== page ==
The whole compex is set on the wooded hillside which is interesting in itself to walk through – and as you descend back to the narrow streets of the old town you pass intriguing shops set into the cliffs.
We visited the Alhambra on our third day in the city – but as I have already hinted at, there is so much more in this city.
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In my next article I will tell you about accidentally discovering THE best viewpoint of the Alhambra at night totally free of the hordes of tourists, unintentionally wandering through a party of the cave dwellers who squat in caves high above the town and the highlight of Granada for us, the night that Debs and I and thirty other people were moved to tears by a passionate flamenco show.
Details of our road trip around the south of Spain, Part 2
San Jose – Cabo de Gata – Laroles – Trevelez – Granada
Laroles – Camping Alpujarras. We pitched our tent here in the forest. The kitchens weren’t open as the site was closing down the very next day but we spent the evening in the little bar with the most stunning picture window and views across the mountains.
Trevelez – Camping Trevelez – we could have camped but as the night time temperatures were plummeting we opted instead for a cosy little wooden cabin. We ate good wholesome food in the bar in the evening and chatted to some other travellers.
Granada – Camping Sierra Nevada – On the surface this campsite was great – the toilets and showers were spotless, the site was well maintained with mature trees and shrubs and it was perfectly located for the city of Granada on a very efficient bus route. Sadly, the extras, or the lack of them let the site down. There was a bar with weak wifi BUT every electric point was taped over. When I asked if I could charge my lap top the staff declined and told me that they were nothing to do with the campsite. That shouldn’t have mattered but we were drinking there. The site would charge our mobile phones at reception for a fee – there was no way I was going to leave my lap top charging there – but as I had a deadline to reach, I had to resort to sitting on a wooden bench in the dark, damp and freezing cold with my laptop plugged in behind the drinks vending machine. The final straw was when we left the site the computer system had (allegedly) gone down and we could only pay by cash. We scraped together enough euros to pay our bill but we then had problems once we were en route to our next stop as we couldn’t find an ATM and we needed fuel. If you want to go a little bit more upmarket you could stay in one of the motel rooms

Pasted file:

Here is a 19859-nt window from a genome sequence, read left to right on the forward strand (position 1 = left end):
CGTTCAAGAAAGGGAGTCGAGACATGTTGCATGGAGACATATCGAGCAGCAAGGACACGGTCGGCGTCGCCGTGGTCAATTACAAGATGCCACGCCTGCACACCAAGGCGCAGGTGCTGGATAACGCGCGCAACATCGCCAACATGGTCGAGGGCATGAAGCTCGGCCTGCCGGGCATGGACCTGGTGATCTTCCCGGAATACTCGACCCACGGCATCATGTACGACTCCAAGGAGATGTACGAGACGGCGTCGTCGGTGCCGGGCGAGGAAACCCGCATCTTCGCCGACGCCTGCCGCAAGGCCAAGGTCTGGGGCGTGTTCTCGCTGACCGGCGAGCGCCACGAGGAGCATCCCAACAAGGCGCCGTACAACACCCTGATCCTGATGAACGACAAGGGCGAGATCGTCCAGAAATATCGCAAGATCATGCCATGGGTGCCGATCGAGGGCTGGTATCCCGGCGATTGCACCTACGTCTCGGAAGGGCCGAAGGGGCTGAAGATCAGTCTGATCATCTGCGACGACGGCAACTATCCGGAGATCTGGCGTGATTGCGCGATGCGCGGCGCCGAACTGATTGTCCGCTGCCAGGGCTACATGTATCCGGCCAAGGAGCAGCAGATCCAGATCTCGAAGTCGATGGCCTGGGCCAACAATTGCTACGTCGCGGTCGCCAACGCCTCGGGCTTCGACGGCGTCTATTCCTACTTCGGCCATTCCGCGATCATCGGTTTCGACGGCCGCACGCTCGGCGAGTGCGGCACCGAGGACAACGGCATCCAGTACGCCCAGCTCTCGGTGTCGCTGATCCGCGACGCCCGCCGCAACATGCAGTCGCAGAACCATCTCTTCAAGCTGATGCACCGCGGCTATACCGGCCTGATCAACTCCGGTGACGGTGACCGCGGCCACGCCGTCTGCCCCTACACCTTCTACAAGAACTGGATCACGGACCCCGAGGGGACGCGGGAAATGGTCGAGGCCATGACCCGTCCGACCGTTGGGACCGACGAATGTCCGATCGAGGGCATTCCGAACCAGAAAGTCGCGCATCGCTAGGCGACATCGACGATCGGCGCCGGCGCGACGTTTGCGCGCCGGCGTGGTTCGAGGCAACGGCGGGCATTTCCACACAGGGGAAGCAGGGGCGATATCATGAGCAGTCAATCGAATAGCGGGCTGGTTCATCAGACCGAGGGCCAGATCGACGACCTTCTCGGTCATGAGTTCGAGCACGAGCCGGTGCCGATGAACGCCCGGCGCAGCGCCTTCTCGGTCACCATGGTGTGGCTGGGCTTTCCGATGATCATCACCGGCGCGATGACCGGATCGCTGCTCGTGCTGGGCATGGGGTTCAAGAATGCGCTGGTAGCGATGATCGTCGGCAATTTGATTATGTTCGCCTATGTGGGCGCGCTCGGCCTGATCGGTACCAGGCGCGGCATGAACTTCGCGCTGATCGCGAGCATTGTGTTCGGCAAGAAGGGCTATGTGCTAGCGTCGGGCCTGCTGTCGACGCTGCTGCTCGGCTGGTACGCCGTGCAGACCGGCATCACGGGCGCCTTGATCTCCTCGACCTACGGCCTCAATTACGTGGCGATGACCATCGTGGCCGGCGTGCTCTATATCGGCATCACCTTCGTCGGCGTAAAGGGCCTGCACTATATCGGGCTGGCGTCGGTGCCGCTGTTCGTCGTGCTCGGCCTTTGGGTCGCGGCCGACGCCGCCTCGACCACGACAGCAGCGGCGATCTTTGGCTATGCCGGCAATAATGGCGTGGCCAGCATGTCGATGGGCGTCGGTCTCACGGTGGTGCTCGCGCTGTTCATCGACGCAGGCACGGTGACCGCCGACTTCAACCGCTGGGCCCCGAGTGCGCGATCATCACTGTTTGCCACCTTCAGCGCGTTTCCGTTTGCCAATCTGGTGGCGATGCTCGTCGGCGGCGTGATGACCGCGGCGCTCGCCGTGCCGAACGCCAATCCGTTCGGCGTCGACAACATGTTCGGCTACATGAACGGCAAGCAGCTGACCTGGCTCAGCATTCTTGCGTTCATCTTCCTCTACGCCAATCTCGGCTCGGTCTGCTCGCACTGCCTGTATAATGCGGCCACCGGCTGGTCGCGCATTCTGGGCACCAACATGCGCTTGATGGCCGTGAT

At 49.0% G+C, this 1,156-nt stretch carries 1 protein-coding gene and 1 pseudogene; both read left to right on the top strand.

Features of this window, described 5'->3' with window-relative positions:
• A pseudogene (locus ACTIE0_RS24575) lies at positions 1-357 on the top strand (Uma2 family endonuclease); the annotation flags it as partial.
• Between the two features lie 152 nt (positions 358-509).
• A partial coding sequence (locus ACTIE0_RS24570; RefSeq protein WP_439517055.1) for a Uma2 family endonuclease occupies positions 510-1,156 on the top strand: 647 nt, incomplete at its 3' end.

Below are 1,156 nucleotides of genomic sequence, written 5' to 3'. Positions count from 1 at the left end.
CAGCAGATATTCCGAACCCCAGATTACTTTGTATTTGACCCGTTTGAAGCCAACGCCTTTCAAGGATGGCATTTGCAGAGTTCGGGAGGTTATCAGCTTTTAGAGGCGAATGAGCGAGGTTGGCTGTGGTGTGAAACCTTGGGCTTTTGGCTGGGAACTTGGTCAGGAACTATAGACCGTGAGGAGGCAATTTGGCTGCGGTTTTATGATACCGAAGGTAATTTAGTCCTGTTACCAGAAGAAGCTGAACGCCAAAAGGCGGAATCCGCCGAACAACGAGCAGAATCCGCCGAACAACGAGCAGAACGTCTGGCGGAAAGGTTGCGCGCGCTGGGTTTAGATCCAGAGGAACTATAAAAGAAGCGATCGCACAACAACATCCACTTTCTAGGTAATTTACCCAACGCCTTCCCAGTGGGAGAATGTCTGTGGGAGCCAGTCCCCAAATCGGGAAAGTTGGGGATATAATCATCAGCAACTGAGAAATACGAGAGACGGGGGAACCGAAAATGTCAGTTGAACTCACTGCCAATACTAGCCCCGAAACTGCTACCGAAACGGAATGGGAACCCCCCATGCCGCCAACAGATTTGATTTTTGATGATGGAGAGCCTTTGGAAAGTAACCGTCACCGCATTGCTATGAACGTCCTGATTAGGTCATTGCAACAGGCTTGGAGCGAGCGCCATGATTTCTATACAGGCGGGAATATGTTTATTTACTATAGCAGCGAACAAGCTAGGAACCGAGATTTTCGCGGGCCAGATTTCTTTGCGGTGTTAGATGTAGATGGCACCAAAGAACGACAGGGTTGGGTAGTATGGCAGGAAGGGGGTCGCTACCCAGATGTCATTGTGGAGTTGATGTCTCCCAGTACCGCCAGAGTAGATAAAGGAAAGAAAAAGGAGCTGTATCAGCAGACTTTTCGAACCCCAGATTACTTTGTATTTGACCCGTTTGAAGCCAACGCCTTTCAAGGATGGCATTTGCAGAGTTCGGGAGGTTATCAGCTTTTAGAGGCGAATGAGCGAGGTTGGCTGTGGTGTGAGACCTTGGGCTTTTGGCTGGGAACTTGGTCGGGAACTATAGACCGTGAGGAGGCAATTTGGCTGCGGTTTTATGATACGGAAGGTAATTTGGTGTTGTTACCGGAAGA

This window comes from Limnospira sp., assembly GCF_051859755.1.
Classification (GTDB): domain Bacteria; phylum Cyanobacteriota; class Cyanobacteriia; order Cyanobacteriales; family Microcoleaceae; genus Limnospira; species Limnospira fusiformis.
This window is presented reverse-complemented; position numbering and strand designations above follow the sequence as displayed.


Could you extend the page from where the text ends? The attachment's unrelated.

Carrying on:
The Alhambra – if possible buy your tickets in advance but if the tourist office has sold out, check whether your hotel, hostel or campsite can get hold of any for you.
La Alpujarra – make sure that you try the goats cheese and the Serrano hams
Trevelez – the handmade rugs are amazing value and unlike any others that I have seen. Not for the first time I (almost) wished that I had a home of my own
You can read the other articles in this series at the following links and if you would like to know more, the Lonely Planet has a series of books on the south of Spain and Andalucia: Check out their library here
- Stage 1: Alicante to San Jose, via Cartagena, Bolnuevo & Mazarron
- Stage 2: This article: Cabo de Gato, the Sierra Nevada & Granada
- Stage 3: Granada & Ronda
- Stage 4: Cadiz & Jerez
- Stage 5: Seville
- Stage 6: Cordoba, Cuenca & Teruel